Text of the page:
Data were entered, stored and analysed using Microsoft Excel and Epi-info statistical software version 6.04b (CDC 1996). Descriptive statistics such as the proportion of all slaughters, frequency of pregnant slaughtered cows and the extent of foetal wastage were generated. The percentage of foetal wastage was calculated as the total number of foetuses recovered divided by the total number of cows slaughtered.

Ethics statement

Permission to carry out this study was granted by the Executive Director of Tanga City. The Director of Veterinary Services, Tanzania issued a research permit letter to conduct this active abattoir surveillance work in Tanga City. Verbal consent was obtained from each of the traded stock owners after explaining the purpose and importance of the study prior to data collection.


Slaughter data

A total of 3643 cattle were slaughtered between April and June 2014, representing a monthly kill average of 1214 and a daily kill average of 40. Over 98% (n = 3596) of the cattle presented to the abattoir for slaughter were local breed (Tanzania shorthorn zebu) and above 3 years of age. Improved breeds represented only 1.3% of all slaughters. Results showed that more (61.9%, n = 2256) female cattle were slaughtered than male cattle (38.1%, n = 1387) during the period under study. The proportions of cattle (female and male) and pregnant cows slaughtered are shown in Table 1.

TABLE 1: Slaughtered cattle and foetal wastage in Tanga city abattoir from April to June 2014.

Pregnant cows slaughter data

Of the 2256 cows slaughtered, 655 were pregnant, at varied gestation periods. Monthly foetal recovery rates (%) are shown in Table 1.

The monthly foetal wastage ranged from 23.1% to 37.04%, with a mean percentage of 29.1% over the study period. This indicates that at least one out of every four cows brought to the abattoir for slaughter is likely to be pregnant. Of the total number of foetuses encountered during the survey period, 333 (50.8%) were male and 322 (49.2%) were female. Two foetuses (0.3% [2/655]) were classified as mummified. No twins or multiple foetuses were retrieved during the study. The highest recorded number of foetuses was 273 (April), of which 52.4% were female. Of the recovered foetuses, 25.8% were recovered in the first, 42.7% in the second and 31.6% in the third trimester. The highest number of wasted foetuses was recovered during the months of May and June, at the second trimester of pregnancy (Figure 1).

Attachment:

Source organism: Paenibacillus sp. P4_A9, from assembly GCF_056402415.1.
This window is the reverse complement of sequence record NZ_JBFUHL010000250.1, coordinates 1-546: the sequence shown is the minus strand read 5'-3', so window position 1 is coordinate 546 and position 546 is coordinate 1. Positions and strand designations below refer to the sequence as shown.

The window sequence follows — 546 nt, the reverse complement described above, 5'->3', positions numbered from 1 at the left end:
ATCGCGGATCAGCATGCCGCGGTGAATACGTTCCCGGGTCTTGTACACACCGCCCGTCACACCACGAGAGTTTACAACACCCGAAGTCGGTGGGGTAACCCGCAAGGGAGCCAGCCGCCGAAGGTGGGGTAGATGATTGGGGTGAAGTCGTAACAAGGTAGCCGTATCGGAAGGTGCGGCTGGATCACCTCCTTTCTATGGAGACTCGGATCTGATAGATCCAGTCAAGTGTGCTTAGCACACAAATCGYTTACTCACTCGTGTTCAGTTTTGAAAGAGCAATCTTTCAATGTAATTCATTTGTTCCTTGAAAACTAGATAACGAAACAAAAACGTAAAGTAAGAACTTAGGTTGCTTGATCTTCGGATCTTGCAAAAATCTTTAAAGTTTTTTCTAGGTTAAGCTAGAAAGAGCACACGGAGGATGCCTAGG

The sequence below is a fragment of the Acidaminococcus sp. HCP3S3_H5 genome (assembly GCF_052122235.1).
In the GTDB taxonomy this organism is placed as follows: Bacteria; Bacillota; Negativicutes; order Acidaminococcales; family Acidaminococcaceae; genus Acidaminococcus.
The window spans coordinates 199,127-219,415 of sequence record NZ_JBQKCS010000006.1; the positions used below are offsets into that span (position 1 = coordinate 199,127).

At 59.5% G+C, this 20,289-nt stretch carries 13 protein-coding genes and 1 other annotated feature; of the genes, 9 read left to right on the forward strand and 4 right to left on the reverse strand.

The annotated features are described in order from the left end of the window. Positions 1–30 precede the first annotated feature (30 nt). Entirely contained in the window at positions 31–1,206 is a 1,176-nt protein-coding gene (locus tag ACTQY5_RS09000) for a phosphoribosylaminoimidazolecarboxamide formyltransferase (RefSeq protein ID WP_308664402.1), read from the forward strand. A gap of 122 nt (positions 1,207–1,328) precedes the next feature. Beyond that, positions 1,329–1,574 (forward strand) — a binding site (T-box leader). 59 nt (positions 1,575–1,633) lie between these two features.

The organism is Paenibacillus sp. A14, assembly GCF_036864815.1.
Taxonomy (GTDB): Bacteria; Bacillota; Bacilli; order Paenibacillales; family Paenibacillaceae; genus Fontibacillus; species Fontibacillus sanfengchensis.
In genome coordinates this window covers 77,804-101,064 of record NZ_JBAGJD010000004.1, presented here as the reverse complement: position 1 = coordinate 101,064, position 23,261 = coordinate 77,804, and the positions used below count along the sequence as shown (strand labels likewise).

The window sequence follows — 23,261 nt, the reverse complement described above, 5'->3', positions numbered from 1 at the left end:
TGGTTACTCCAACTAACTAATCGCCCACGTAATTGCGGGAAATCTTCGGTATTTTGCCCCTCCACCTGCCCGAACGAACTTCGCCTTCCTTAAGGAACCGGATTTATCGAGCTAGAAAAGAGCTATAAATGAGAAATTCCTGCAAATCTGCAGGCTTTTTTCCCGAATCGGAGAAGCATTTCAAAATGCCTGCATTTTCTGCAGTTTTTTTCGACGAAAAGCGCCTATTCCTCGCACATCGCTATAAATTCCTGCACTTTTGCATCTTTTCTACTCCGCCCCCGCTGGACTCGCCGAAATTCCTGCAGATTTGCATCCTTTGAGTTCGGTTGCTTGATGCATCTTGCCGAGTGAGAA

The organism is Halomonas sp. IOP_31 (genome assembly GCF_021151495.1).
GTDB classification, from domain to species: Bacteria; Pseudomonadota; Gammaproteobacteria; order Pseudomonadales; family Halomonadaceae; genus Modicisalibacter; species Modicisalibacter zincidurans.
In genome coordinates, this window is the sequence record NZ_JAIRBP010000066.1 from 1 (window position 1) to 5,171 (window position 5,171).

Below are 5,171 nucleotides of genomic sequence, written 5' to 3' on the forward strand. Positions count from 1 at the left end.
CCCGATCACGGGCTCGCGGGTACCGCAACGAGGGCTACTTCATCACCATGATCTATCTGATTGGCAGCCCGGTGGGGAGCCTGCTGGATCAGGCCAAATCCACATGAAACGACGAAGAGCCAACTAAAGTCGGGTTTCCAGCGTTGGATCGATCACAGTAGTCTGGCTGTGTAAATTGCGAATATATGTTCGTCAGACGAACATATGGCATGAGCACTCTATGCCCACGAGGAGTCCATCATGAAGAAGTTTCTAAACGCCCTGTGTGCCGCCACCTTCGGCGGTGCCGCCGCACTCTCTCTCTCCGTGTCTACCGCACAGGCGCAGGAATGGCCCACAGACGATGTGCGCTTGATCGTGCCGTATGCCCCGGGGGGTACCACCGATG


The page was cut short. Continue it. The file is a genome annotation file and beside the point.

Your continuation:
FIGURE 1: Percentage (%) of foetuses recovered by trimester and month of the survey period (n = 655).


This survey revealed that 29.1% of cows slaughtered over the period April – June 2014 were pregnant. The implication of this finding is that 29.1% of the future productive herd is lost because of this practice. Reproduction losses are widely recognised as one of the important constraints to increased cattle production, and foetal wastage as a result of the slaughter of pregnant cows is definitely one of several factors contributing to low livestock production and expansion (Willingham, Shelton & Thompson 1986). Given the current livestock and marketing setting, early pregnancy diagnosis may not be possible. Lack of staff and competency in pregnancy diagnosis are possible reasons. On the other hand, there are motives for the slaughter of pregnant cows in their various stages of gestation other than lack of competency or gross ignorance. It is possible that livestock keepers or traders sell pregnant cows because phenotypically they appear heavier and consequently sell at better prices than non-pregnant ones. Limited financial resources in times of crisis, such as the dry season, may motivate indiscriminate sales of female cattle for slaughter. However, the current study was conducted during the wet season, characterised by an abundant supply of green fodder from most areas likely to be the source of slaughter stock. Furthermore, indiscriminate sales of pregnant animals could be a result of culling unwanted or non-productive cows, old or injured animals (Muhammad et al. 2009). In addition, some livestock keeping communities believe that foetal meat is more nutritious than meat obtained from mature cows (Muhammad, Ashiru & Abdullahi 2007) – another possible reason for the increased slaughter of pregnant cows.

In some areas and communities, particularly where this survey was conducted, evidence of pregnant dairy stock theft for slaughter is often reported. Phenotypically, pregnant cows have a better body condition score than non-pregnant cows, which may be the reason for theft preferences and slaughter of these animals.